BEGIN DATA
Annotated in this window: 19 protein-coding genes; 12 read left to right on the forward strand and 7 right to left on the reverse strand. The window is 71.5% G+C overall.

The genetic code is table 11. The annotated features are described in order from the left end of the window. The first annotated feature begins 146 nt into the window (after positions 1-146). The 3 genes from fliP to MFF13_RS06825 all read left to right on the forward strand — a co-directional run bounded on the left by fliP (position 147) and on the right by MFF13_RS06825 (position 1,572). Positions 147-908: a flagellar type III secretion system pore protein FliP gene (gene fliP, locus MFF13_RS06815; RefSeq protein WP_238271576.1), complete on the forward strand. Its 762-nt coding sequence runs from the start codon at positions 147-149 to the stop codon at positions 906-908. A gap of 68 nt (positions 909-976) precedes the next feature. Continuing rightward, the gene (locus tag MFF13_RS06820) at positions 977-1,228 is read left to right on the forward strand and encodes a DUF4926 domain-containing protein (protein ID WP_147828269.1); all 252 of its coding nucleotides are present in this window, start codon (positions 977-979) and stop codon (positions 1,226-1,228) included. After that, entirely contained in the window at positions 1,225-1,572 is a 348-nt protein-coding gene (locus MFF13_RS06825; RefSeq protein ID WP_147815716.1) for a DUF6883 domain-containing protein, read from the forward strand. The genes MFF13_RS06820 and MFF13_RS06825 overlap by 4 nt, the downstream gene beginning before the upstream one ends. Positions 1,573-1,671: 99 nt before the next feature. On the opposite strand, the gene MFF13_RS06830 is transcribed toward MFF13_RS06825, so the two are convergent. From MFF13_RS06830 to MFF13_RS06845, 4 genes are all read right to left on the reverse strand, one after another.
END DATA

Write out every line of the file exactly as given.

Annotated in this window: 19 protein-coding genes; 12 read left to right on the forward strand and 7 right to left on the reverse strand. The window is 71.5% G+C overall.

The genetic code is table 11. The annotated features are described in order from the left end of the window. The first annotated feature begins 146 nt into the window (after positions 1-146). The 3 genes from fliP to MFF13_RS06825 all read left to right on the forward strand — a co-directional run bounded on the left by fliP (position 147) and on the right by MFF13_RS06825 (position 1,572). Positions 147-908: a flagellar type III secretion system pore protein FliP gene (gene fliP, locus MFF13_RS06815; RefSeq protein WP_238271576.1), complete on the forward strand. Its 762-nt coding sequence runs from the start codon at positions 147-149 to the stop codon at positions 906-908. A gap of 68 nt (positions 909-976) precedes the next feature. Continuing rightward, the gene (locus tag MFF13_RS06820) at positions 977-1,228 is read left to right on the forward strand and encodes a DUF4926 domain-containing protein (protein ID WP_147828269.1); all 252 of its coding nucleotides are present in this window, start codon (positions 977-979) and stop codon (positions 1,226-1,228) included. After that, entirely contained in the window at positions 1,225-1,572 is a 348-nt protein-coding gene (locus MFF13_RS06825; RefSeq protein ID WP_147815716.1) for a DUF6883 domain-containing protein, read from the forward strand. The genes MFF13_RS06820 and MFF13_RS06825 overlap by 4 nt, the downstream gene beginning before the upstream one ends. Positions 1,573-1,671: 99 nt before the next feature. On the opposite strand, the gene MFF13_RS06830 is transcribed toward MFF13_RS06825, so the two are convergent. From MFF13_RS06830 to MFF13_RS06845, 4 genes are all read right to left on the reverse strand, one after another.